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New Therapeutic Approaches Against Viruses, Bacteria and Cancer
Scientists have developed small mo-
lecules that inhibit the internalisation
of pathogenic organisms into cells;
© panthermedia.net / Stephan John
These compounds inhibit the function of the cellular scaffold protein clathrin und could thereby serve as a starting point for novel therapeutic approaches for the treatment of cancer, viral or bacterial infections, or neurological disorders.
The uptake of important signaling molecules such as growth factors but also communication within the nervous system depends on the intracellular scaffold protein clathrin. Clathrin is involved in the production of small only about 100 nm sized vesicles (a nanometer equals as little as 1/billion meter). These vesicles shuttle signaling molecules into the cell interior or serve as storage sites for the triggered release of transmitter in the nervous system.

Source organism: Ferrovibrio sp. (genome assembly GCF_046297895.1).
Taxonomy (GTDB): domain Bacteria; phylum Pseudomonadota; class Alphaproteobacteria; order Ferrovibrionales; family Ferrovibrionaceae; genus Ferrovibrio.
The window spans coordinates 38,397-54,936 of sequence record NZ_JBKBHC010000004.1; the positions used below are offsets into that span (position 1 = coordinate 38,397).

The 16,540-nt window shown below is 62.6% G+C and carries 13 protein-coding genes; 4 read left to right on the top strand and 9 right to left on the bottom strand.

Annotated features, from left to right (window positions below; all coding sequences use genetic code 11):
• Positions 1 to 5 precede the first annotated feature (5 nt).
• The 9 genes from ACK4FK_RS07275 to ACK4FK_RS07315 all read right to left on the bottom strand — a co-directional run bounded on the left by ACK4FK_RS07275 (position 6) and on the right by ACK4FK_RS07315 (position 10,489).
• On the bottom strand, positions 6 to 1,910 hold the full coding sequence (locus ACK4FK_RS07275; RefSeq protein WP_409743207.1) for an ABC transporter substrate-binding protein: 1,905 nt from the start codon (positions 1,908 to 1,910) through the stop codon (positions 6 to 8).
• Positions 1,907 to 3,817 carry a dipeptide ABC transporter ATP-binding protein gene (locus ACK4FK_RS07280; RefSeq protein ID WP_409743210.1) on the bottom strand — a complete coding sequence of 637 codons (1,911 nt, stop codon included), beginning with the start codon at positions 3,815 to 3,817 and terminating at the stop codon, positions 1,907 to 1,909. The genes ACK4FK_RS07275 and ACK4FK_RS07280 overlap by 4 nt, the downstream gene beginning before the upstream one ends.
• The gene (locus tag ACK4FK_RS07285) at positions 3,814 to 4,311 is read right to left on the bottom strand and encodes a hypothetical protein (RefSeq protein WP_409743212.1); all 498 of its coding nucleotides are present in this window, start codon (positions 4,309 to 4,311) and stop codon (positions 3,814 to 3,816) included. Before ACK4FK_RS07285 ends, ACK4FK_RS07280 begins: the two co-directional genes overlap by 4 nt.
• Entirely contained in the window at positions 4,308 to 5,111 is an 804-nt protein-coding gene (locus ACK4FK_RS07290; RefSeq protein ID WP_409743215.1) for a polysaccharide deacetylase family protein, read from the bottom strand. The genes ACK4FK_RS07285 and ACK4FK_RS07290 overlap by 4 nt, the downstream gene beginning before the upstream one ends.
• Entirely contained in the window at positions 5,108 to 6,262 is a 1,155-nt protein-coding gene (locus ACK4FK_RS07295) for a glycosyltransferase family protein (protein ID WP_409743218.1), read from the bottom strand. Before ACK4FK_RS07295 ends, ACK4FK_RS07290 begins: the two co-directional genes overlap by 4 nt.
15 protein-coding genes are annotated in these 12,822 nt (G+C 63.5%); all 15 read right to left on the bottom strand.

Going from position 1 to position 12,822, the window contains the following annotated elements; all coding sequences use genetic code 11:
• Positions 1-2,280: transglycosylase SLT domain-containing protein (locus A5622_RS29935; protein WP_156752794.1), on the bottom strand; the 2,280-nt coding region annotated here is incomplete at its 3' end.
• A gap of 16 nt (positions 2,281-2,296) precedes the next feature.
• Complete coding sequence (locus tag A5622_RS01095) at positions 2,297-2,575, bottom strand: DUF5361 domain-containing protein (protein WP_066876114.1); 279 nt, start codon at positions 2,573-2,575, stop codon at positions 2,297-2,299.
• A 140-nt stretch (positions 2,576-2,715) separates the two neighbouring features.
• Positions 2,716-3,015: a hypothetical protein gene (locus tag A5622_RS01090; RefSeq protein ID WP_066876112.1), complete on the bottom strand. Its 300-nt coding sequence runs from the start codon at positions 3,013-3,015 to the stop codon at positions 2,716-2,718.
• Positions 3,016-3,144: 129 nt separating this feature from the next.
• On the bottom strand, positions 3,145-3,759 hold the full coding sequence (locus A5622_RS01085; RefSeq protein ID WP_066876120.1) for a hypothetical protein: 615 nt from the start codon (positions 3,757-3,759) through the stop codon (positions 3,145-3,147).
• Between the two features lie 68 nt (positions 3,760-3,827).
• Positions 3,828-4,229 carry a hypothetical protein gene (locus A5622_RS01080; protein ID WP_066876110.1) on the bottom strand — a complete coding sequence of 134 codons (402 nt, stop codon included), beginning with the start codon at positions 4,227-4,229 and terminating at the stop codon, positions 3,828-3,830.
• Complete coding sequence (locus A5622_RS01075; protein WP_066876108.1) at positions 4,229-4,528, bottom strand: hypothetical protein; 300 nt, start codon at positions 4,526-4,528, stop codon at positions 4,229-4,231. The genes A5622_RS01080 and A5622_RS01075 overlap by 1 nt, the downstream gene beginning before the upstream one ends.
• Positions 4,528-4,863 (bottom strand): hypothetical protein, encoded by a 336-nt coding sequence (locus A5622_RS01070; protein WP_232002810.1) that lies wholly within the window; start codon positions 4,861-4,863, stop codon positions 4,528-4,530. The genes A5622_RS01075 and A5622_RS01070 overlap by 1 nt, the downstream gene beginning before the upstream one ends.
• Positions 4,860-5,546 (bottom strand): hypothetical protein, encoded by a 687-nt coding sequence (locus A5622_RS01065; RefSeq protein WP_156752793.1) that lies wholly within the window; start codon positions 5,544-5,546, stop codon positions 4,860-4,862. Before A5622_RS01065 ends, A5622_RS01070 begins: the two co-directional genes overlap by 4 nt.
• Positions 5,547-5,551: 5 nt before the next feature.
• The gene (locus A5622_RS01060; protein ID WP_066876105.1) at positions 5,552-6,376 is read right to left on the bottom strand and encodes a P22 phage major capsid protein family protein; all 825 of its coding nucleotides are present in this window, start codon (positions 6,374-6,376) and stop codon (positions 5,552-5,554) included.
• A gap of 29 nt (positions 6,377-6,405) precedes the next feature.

The scientists used small molecule compound libraries comprising about 20.000 different substances paired with medicinal chemistry-based synthesis to identify small molecules that specifically inhibit binding of clathtrin to its partner proteins. These compounds termed pitstops are able to prevent within minutes the uptake of signaling molecules, which stimulate cell growth and division, or the entry of human immunodeficiency virus (HIV) into cells. Using shiny fluorescent proteins the scientists could identify impaired dynamics of clathrin and its partners as the underlying reason for the internalization block.
"Vesicle formation appears stalled as if you had put your cells into the freezer," explains Professor Haucke. Similar effects have been observed in lamprey and in cultured nerve cells from mice or rats treated with pitstops resulting in a block in vesicle reformation and neurotransmission. As many neurological disorders, such as epilepsy are caused by overexcitability of nerve cells dampening of neurotransmission by pitstops and like substances could open new avenues for the therapy of these diseases.
MEDICA.de; Source: Freie Universität Berlin